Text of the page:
The last performance of this G&S was most enjoyable with a polished and hilarious routine with purpose and vigour. Americans take their G&S very seriously. There were many in pirate shirts, pirate hats, scarves and eye patches. There was even a private reception for fans in the foyer - which I accidentally ‘crashed’. And they had a piano.

It must have been a challenge, especially following the successful modern Broadway version, to do something ‘different’ to this Victorian chestnut. The NYCO decided to go back to the original era – and avoid most modern stage effects in favour of cardboard cut-out illusions, flags, ribbons, ropes, backdrops and simple props, all of which might have dated from the 19th century theatre. According to the program, Maestri Gilbert and Sullivan had travelled to New York to mount a revival of Pinafore in late 1879 while also working on the score for Pirates which was still under wraps for a premiere on Broadway on New Year’s eve.

The overture started with four young ladies watching a stage within a stage of clever imagery displaying nautical themes, Victorian personalities, etc. They were joined by a lone pirate who slid down a rope from the flies. Their responses and the stage antics were hilarious, bringing out the staff to have him ejected for unruly behaviour. We were treated to a sinking galleon, SS Titanic, Wagner, Verdi and even Queen Victoria herself who later poured tea for the maidens in Act II.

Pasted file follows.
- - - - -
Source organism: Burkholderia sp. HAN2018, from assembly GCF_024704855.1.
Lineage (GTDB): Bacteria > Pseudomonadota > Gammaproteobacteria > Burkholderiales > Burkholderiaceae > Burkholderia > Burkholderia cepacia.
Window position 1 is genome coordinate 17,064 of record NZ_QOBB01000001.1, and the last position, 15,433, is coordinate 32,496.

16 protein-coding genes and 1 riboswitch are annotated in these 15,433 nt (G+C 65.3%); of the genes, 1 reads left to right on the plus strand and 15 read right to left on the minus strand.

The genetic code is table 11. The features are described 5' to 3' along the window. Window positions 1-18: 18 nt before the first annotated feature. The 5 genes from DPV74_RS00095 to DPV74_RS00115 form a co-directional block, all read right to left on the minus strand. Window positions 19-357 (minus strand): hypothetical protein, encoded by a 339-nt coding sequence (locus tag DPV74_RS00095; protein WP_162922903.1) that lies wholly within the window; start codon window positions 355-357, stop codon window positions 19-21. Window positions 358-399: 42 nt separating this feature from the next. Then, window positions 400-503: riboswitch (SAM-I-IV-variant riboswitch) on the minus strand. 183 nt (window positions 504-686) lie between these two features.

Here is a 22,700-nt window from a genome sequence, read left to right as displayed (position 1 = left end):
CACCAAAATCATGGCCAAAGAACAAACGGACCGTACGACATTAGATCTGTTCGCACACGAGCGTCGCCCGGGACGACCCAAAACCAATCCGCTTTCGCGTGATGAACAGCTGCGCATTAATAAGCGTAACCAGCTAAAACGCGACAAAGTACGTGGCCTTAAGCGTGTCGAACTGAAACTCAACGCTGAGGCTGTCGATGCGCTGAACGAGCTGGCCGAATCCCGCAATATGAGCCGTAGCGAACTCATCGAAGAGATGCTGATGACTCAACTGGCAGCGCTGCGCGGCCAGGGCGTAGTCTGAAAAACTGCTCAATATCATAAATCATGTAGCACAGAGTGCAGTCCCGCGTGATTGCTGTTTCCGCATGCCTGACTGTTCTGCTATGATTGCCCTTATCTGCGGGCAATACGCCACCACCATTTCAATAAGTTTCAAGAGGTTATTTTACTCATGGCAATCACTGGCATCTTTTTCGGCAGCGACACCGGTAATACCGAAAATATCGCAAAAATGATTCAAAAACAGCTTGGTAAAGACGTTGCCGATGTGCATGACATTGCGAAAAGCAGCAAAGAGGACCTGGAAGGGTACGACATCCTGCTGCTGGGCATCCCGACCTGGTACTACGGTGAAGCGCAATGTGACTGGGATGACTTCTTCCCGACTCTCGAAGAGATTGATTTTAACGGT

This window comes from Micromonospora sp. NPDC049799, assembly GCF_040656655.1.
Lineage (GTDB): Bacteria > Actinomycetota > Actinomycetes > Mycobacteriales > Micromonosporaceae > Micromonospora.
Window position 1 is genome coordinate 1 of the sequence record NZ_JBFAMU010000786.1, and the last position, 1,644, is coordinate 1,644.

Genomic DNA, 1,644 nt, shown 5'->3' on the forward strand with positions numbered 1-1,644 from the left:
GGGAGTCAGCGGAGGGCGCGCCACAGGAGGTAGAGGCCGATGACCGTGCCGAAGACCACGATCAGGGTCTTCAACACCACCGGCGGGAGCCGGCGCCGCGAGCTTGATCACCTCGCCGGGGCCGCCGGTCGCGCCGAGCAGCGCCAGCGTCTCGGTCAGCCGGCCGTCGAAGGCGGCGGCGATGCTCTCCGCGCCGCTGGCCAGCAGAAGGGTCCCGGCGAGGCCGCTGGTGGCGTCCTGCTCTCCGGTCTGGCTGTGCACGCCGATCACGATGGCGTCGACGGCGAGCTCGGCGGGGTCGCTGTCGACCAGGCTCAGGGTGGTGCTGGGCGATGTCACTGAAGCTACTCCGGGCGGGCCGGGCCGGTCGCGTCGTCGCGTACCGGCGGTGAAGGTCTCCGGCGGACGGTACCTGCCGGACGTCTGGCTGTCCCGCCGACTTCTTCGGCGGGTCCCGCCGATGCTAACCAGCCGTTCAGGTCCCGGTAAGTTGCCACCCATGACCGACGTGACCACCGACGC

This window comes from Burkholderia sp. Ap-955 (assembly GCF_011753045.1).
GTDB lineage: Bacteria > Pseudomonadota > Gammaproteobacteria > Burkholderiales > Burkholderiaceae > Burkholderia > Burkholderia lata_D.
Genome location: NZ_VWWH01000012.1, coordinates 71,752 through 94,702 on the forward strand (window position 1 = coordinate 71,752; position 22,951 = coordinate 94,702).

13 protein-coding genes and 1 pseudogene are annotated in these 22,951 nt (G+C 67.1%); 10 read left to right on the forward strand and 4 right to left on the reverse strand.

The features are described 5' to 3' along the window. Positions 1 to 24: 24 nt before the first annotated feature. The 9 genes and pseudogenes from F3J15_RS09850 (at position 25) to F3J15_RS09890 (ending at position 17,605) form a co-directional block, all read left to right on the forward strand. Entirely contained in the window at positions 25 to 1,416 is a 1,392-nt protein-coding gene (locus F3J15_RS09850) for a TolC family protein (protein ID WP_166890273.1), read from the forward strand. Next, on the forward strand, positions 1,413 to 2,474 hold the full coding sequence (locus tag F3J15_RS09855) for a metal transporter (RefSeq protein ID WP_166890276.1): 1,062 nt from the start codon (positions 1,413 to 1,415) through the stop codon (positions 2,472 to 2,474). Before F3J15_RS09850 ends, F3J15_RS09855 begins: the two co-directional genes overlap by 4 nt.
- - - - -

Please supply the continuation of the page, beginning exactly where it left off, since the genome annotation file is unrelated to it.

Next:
The orchestra played superbly with some deviations from the original score on three occasions: Ms McMahon’s coloratura “Poor wandering one” used the cadenza from Lucia’s mad scene, flute included. The Aida trumpet obligato sounded briefly after some Egyptian stage items from that opera were carried across the stage at the start of Act II when Major General Stanley had retired to his draughty dressing room. Next arrived our male chorus on board ship to the strains of Flying Dutchman. These all caused great mirth amongst the regular opera goers but must have flummoxed the rest. The choreography was animated and complex, including three cartwheels done by Mabel in place of a walk off exit!